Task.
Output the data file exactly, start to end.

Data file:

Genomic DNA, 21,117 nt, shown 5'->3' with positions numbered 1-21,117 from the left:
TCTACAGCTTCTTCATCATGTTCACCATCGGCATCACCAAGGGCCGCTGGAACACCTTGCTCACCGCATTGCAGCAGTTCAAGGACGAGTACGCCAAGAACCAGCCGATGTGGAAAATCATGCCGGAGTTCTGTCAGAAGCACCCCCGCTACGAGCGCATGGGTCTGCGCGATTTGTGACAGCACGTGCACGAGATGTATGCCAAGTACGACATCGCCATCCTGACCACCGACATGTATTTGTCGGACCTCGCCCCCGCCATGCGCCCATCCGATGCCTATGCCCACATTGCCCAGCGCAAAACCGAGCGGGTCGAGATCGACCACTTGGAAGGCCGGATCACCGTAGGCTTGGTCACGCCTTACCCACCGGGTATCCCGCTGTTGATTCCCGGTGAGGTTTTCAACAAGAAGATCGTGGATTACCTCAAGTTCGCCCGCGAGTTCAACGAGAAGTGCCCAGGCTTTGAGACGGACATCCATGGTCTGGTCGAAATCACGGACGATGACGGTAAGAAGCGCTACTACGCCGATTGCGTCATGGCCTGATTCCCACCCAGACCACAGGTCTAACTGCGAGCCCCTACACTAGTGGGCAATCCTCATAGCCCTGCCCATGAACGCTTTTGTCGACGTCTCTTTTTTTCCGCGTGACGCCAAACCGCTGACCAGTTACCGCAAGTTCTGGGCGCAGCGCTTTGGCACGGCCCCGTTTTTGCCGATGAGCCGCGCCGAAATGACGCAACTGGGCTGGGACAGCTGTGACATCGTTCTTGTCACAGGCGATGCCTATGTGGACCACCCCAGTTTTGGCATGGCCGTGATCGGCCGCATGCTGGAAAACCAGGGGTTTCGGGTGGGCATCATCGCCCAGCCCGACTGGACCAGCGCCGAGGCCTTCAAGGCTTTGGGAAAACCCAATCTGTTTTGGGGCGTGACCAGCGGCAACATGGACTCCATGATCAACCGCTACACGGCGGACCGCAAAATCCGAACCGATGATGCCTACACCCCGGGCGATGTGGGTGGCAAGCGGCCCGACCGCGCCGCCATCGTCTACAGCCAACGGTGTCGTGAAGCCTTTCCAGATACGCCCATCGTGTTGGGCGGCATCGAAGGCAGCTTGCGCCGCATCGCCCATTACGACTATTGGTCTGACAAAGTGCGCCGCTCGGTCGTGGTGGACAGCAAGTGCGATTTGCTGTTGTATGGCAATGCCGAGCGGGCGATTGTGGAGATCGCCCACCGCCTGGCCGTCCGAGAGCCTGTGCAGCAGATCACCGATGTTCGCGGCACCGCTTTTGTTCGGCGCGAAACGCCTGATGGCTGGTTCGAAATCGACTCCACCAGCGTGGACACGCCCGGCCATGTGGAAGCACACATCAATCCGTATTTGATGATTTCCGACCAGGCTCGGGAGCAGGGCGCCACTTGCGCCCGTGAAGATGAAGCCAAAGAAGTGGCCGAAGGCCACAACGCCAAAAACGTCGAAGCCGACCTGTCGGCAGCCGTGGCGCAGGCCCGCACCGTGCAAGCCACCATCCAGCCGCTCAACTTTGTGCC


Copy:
Genomic DNA, 21,117 nt, shown 5'->3' with positions numbered 1-21,117 from the left:
TCTACAGCTTCTTCATCATGTTCACCATCGGCATCACCAAGGGCCGCTGGAACACCTTGCTCACCGCATTGCAGCAGTTCAAGGACGAGTACGCCAAGAACCAGCCGATGTGGAAAATCATGCCGGAGTTCTGTCAGAAGCACCCCCGCTACGAGCGCATGGGTCTGCGCGATTTGTGACAGCACGTGCACGAGATGTATGCCAAGTACGACATCGCCATCCTGACCACCGACATGTATTTGTCGGACCTCGCCCCCGCCATGCGCCCATCCGATGCCTATGCCCACATTGCCCAGCGCAAAACCGAGCGGGTCGAGATCGACCACTTGGAAGGCCGGATCACCGTAGGCTTGGTCACGCCTTACCCACCGGGTATCCCGCTGTTGATTCCCGGTGAGGTTTTCAACAAGAAGATCGTGGATTACCTCAAGTTCGCCCGCGAGTTCAACGAGAAGTGCCCAGGCTTTGAGACGGACATCCATGGTCTGGTCGAAATCACGGACGATGACGGTAAGAAGCGCTACTACGCCGATTGCGTCATGGCCTGATTCCCACCCAGACCACAGGTCTAACTGCGAGCCCCTACACTAGTGGGCAATCCTCATAGCCCTGCCCATGAACGCTTTTGTCGACGTCTCTTTTTTTCCGCGTGACGCCAAACCGCTGACCAGTTACCGCAAGTTCTGGGCGCAGCGCTTTGGCACGGCCCCGTTTTTGCCGATGAGCCGCGCCGAAATGACGCAACTGGGCTGGGACAGCTGTGACATCGTTCTTGTCACAGGCGATGCCTATGTGGACCACCCCAGTTTTGGCATGGCCGTGATCGGCCGCATGCTGGAAAACCAGGGGTTTCGGGTGGGCATCATCGCCCAGCCCGACTGGACCAGCGCCGAGGCCTTCAAGGCTTTGGGAAAACCCAATCTGTTTTGGGGCGTGACCAGCGGCAACATGGACTCCATGATCAACCGCTACACGGCGGACCGCAAAATCCGAACCGATGATGCCTACACCCCGGGCGATGTGGGTGGCAAGCGGCCCGACCGCGCCGCCATCGTCTACAGCCAACGGTGTCGTGAAGCCTTTCCAGATACGCCCATCGTGTTGGGCGGCATCGAAGGCAGCTTGCGCCGCATCGCCCATTACGACTATTGGTCTGACAAAGTGCGCCGCTCGGTCGTGGTGGACAGCAAGTGCGATTTGCTGTTGTATGGCAATGCCGAGCGGGCGATTGTGGAGATCGCCCACCGCCTGGCCGTCCGAGAGCCTGTGCAGCAGATCACCGATGTTCGCGGCACCGCTTTTGTTCGGCGCGAAACGCCTGATGGCTGGTTCGAAATCGACTCCACCAGCGTGGACACGCCCGGCCATGTGGAAGCACACATCAATCCGTATTTGATGATTTCCGACCAGGCTCGGGAGCAGGGCGCCACTTGCGCCCGTGAAGATGAAGCCAAAGAAGTGGCCGAAGGCCACAACGCCAAAAACGTCGAAGCCGACCTGTCGGCAGCCGTGGCGCAGGCCCGCACCGTGCAAGCCACCATCCAGCCGCTCAACTTTGTGCC